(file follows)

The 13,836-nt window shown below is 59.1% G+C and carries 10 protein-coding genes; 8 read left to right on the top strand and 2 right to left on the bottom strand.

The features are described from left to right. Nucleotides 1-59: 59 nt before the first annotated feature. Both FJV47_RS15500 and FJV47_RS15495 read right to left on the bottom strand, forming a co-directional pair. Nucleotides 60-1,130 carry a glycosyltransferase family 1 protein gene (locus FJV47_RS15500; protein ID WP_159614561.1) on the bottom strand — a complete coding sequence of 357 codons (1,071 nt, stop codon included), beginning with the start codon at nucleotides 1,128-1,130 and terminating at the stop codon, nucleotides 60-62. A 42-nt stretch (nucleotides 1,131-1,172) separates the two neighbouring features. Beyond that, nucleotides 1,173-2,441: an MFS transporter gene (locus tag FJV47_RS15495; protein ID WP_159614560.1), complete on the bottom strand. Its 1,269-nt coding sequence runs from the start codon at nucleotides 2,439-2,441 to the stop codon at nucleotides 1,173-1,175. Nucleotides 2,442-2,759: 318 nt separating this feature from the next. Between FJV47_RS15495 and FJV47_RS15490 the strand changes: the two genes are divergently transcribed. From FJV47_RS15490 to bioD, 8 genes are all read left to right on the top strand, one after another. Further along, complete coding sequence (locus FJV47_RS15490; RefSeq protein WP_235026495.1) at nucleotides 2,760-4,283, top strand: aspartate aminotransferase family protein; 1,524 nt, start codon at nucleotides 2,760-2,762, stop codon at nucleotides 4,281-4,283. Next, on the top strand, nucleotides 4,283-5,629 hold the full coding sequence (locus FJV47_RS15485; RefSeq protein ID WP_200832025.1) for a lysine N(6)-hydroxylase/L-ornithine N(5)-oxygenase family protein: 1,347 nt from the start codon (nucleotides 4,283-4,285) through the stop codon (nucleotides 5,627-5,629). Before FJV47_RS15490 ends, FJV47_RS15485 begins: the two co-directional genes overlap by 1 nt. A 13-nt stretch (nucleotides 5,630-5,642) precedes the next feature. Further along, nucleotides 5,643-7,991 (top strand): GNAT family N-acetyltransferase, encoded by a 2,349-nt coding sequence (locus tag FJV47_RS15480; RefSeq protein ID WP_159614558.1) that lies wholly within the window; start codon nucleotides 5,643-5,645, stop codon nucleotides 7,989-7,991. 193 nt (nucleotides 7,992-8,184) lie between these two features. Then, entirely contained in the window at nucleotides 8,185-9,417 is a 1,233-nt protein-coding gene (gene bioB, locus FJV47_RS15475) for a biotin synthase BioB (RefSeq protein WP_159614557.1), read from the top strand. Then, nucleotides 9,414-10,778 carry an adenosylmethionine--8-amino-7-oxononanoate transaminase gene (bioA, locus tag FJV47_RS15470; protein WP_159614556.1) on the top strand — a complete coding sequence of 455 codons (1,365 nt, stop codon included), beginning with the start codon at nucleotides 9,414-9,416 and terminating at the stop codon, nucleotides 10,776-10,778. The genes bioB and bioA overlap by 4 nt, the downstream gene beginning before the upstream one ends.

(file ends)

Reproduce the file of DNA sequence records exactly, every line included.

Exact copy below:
The 13,836-nt window shown below is 59.1% G+C and carries 10 protein-coding genes; 8 read left to right on the top strand and 2 right to left on the bottom strand.

The features are described from left to right. Nucleotides 1-59: 59 nt before the first annotated feature. Both FJV47_RS15500 and FJV47_RS15495 read right to left on the bottom strand, forming a co-directional pair. Nucleotides 60-1,130 carry a glycosyltransferase family 1 protein gene (locus FJV47_RS15500; protein ID WP_159614561.1) on the bottom strand — a complete coding sequence of 357 codons (1,071 nt, stop codon included), beginning with the start codon at nucleotides 1,128-1,130 and terminating at the stop codon, nucleotides 60-62. A 42-nt stretch (nucleotides 1,131-1,172) separates the two neighbouring features. Beyond that, nucleotides 1,173-2,441: an MFS transporter gene (locus tag FJV47_RS15495; protein ID WP_159614560.1), complete on the bottom strand. Its 1,269-nt coding sequence runs from the start codon at nucleotides 2,439-2,441 to the stop codon at nucleotides 1,173-1,175. Nucleotides 2,442-2,759: 318 nt separating this feature from the next. Between FJV47_RS15495 and FJV47_RS15490 the strand changes: the two genes are divergently transcribed. From FJV47_RS15490 to bioD, 8 genes are all read left to right on the top strand, one after another. Further along, complete coding sequence (locus FJV47_RS15490; RefSeq protein WP_235026495.1) at nucleotides 2,760-4,283, top strand: aspartate aminotransferase family protein; 1,524 nt, start codon at nucleotides 2,760-2,762, stop codon at nucleotides 4,281-4,283. Next, on the top strand, nucleotides 4,283-5,629 hold the full coding sequence (locus FJV47_RS15485; RefSeq protein ID WP_200832025.1) for a lysine N(6)-hydroxylase/L-ornithine N(5)-oxygenase family protein: 1,347 nt from the start codon (nucleotides 4,283-4,285) through the stop codon (nucleotides 5,627-5,629). Before FJV47_RS15490 ends, FJV47_RS15485 begins: the two co-directional genes overlap by 1 nt. A 13-nt stretch (nucleotides 5,630-5,642) precedes the next feature. Further along, nucleotides 5,643-7,991 (top strand): GNAT family N-acetyltransferase, encoded by a 2,349-nt coding sequence (locus tag FJV47_RS15480; RefSeq protein ID WP_159614558.1) that lies wholly within the window; start codon nucleotides 5,643-5,645, stop codon nucleotides 7,989-7,991. 193 nt (nucleotides 7,992-8,184) lie between these two features. Then, entirely contained in the window at nucleotides 8,185-9,417 is a 1,233-nt protein-coding gene (gene bioB, locus FJV47_RS15475) for a biotin synthase BioB (RefSeq protein WP_159614557.1), read from the top strand. Then, nucleotides 9,414-10,778 carry an adenosylmethionine--8-amino-7-oxononanoate transaminase gene (bioA, locus tag FJV47_RS15470; protein WP_159614556.1) on the top strand — a complete coding sequence of 455 codons (1,365 nt, stop codon included), beginning with the start codon at nucleotides 9,414-9,416 and terminating at the stop codon, nucleotides 10,776-10,778. The genes bioB and bioA overlap by 4 nt, the downstream gene beginning before the upstream one ends.